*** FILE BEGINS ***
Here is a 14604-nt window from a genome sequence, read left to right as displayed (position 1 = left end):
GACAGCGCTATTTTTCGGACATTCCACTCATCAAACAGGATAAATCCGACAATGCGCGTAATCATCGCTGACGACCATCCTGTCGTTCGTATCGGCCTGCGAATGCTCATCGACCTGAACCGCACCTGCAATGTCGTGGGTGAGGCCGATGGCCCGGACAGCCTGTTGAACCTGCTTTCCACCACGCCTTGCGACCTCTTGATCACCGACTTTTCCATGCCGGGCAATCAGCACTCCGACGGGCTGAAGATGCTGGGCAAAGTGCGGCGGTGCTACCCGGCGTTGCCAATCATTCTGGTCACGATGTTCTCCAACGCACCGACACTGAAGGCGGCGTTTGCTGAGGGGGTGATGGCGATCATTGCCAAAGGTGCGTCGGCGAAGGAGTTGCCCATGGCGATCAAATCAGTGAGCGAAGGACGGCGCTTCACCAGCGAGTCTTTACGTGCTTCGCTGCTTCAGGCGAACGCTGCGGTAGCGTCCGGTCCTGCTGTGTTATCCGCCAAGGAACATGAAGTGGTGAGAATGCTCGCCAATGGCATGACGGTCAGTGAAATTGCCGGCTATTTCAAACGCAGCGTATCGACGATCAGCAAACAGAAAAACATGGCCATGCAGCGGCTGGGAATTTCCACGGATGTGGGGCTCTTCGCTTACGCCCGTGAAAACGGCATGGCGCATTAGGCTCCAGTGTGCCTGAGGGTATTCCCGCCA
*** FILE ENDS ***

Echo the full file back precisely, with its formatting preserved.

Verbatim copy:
Here is a 14604-nt window from a genome sequence, read left to right as displayed (position 1 = left end):
GACAGCGCTATTTTTCGGACATTCCACTCATCAAACAGGATAAATCCGACAATGCGCGTAATCATCGCTGACGACCATCCTGTCGTTCGTATCGGCCTGCGAATGCTCATCGACCTGAACCGCACCTGCAATGTCGTGGGTGAGGCCGATGGCCCGGACAGCCTGTTGAACCTGCTTTCCACCACGCCTTGCGACCTCTTGATCACCGACTTTTCCATGCCGGGCAATCAGCACTCCGACGGGCTGAAGATGCTGGGCAAAGTGCGGCGGTGCTACCCGGCGTTGCCAATCATTCTGGTCACGATGTTCTCCAACGCACCGACACTGAAGGCGGCGTTTGCTGAGGGGGTGATGGCGATCATTGCCAAAGGTGCGTCGGCGAAGGAGTTGCCCATGGCGATCAAATCAGTGAGCGAAGGACGGCGCTTCACCAGCGAGTCTTTACGTGCTTCGCTGCTTCAGGCGAACGCTGCGGTAGCGTCCGGTCCTGCTGTGTTATCCGCCAAGGAACATGAAGTGGTGAGAATGCTCGCCAATGGCATGACGGTCAGTGAAATTGCCGGCTATTTCAAACGCAGCGTATCGACGATCAGCAAACAGAAAAACATGGCCATGCAGCGGCTGGGAATTTCCACGGATGTGGGGCTCTTCGCTTACGCCCGTGAAAACGGCATGGCGCATTAGGCTCCAGTGTGCCTGAGGGTATTCCCGCCA